Avg: 4 from 9 votes
|Type:||Sport, 100 ft (30 m)|
|FA:||Alan Watts 3/88|
|Page Views:||6,874 total · 38/month|
|Shared By:||Monomaniac on Nov 27, 2006|
|Admins:||Kevin MP, Nate Ball, Micah Klesick|
The route begins a few meters right of Churning, atop a flat boulder. Careful not to bump your head while surmounting the V0 boulder problem to reach the opening holds. The six easiest moves on the route are those leading up to the 3rd bolt. From here a good, but somewhat unnecessary rest gives you a chance to recoup for what is likely the most difficult bit of climbing. A tremendous amount of finger strength, skin, and a knob that one local compared to a medieval-mace, will be required to reach the excellent jugs right of the 5th bolt. The 4th bolt can be a bit tricky to clip if you're short. I recommend practicing the clipping stance on TR, as a blown clip here would certainly send you to the hospital.
Shake what you can at the 5th bolt. The next crux is downright heinous without the proper beta. Ask a local if you prefer, or spend 3 days trading finger skin and motivation for 'a sense of accomplishment' like I did. After clipping the 6th bolt, the climbing is relatively casual, but still very technical with big moves, ending with large jugs and a dubious rest at the Churning anchor. Again, rest the best you can...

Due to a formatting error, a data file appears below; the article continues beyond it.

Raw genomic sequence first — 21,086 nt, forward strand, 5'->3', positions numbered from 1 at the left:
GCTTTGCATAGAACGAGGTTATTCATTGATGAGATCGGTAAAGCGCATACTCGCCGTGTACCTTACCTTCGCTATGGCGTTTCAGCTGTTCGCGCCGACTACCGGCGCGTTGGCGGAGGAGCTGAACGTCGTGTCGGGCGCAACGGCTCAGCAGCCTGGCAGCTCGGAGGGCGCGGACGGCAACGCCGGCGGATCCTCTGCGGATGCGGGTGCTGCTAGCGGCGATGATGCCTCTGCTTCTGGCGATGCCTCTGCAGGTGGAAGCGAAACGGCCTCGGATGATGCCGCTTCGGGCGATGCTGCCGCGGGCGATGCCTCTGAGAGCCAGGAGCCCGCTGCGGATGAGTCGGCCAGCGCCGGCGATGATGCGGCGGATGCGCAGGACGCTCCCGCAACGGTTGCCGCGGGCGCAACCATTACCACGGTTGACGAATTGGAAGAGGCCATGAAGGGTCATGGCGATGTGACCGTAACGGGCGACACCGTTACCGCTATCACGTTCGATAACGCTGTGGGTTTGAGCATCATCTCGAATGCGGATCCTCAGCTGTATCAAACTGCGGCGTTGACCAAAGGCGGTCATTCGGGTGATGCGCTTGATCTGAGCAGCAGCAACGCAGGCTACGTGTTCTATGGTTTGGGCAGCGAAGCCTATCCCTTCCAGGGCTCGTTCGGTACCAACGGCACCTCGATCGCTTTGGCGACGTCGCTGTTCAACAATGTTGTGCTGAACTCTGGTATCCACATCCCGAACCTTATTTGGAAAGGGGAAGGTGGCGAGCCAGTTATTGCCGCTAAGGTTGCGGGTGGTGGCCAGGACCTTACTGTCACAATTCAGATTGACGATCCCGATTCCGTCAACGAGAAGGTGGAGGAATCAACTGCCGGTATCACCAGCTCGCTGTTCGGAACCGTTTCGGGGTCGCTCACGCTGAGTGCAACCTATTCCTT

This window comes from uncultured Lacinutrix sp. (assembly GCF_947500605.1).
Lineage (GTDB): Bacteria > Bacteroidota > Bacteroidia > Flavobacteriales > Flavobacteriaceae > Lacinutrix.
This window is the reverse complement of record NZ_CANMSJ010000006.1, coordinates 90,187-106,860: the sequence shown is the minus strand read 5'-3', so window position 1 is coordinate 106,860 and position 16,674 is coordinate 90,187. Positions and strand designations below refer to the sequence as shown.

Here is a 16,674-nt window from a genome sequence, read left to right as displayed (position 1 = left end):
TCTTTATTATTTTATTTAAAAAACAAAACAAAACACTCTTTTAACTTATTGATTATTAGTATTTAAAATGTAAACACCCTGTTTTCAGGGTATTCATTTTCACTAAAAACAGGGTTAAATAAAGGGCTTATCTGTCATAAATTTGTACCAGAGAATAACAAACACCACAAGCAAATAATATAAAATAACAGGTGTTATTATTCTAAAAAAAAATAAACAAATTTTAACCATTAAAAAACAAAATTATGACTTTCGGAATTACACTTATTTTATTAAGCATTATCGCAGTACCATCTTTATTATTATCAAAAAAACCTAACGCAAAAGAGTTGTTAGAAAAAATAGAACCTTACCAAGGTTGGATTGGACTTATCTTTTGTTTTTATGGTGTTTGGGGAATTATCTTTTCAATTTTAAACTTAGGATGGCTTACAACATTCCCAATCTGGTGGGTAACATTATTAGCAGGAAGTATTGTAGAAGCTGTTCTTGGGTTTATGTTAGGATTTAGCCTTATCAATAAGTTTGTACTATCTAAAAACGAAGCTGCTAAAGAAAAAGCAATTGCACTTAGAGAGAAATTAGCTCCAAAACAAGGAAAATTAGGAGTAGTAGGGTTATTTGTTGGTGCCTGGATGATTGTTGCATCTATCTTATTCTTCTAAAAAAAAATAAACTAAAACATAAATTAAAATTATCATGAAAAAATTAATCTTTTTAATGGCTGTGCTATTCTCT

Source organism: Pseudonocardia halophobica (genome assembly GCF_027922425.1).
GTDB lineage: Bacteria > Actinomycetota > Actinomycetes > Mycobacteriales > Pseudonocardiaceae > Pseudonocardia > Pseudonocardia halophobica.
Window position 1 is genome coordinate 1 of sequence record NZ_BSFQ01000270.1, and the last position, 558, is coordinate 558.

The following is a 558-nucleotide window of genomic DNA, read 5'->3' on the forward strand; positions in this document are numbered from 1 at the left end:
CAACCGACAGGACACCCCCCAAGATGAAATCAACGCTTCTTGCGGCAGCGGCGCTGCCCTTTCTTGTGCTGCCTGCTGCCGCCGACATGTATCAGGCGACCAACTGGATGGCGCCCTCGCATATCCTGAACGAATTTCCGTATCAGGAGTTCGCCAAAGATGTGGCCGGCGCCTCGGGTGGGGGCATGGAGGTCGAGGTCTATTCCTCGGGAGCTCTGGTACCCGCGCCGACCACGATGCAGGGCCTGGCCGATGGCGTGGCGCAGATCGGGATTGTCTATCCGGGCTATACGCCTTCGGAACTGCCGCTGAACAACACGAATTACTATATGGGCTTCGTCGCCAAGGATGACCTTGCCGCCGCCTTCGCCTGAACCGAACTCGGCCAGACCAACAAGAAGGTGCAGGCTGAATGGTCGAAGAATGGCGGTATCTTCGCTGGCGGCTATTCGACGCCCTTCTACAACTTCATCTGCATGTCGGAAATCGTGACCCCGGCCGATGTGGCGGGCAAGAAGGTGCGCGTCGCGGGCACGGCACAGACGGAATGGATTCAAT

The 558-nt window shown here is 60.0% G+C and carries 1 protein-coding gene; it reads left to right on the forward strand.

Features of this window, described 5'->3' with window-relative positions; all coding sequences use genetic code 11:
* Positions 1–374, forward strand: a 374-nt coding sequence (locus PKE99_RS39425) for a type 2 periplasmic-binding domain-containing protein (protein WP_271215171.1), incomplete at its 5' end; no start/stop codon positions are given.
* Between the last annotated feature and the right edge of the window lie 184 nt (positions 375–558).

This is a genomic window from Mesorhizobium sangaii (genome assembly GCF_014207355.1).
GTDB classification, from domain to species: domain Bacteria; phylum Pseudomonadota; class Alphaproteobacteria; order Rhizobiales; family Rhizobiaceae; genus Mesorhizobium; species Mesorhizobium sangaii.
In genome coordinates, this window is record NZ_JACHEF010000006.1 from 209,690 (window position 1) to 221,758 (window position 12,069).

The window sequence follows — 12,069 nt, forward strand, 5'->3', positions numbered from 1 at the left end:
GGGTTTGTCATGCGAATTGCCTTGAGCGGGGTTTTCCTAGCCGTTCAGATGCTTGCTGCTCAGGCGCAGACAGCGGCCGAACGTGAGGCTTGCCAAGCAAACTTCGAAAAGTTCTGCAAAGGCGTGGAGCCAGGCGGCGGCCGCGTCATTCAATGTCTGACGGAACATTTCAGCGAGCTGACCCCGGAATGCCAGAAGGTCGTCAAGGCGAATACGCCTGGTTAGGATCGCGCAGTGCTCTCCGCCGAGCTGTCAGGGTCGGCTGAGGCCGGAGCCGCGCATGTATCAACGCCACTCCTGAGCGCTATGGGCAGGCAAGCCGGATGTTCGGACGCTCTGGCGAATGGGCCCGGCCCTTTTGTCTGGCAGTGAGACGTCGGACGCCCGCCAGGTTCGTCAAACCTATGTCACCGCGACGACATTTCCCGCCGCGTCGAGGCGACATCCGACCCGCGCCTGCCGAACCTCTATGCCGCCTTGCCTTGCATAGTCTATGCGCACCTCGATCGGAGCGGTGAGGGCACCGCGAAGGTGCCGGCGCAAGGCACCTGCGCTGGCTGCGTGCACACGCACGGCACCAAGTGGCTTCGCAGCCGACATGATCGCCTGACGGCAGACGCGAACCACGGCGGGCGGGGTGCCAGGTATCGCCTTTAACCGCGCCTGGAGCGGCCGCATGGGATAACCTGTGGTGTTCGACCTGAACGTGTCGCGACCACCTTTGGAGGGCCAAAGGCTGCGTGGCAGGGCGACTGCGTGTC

Traverse right to the hanging arete. The traverse is rather technical, very pumpy, and culminates in some desparate slaps up the arete to an excellent jug at the 9th bolt. You should plan to hang out here for a while, as it will be a mad dash to the anchor from here.
The next 30 feet are widely regarded as the actual crux of the route. This section is doubtless the redpoint crux, but I felt the moves at the 4th bolt were much more difficult. I won't give anything away, but it would be useful to have at least a master's degree in arete technique. I would argue the entire upper arete, from the Churning anchor to the Fish chains is about 12d. Its probably less powerful than Split Image (12c/d), but a bit longer and more involved technically.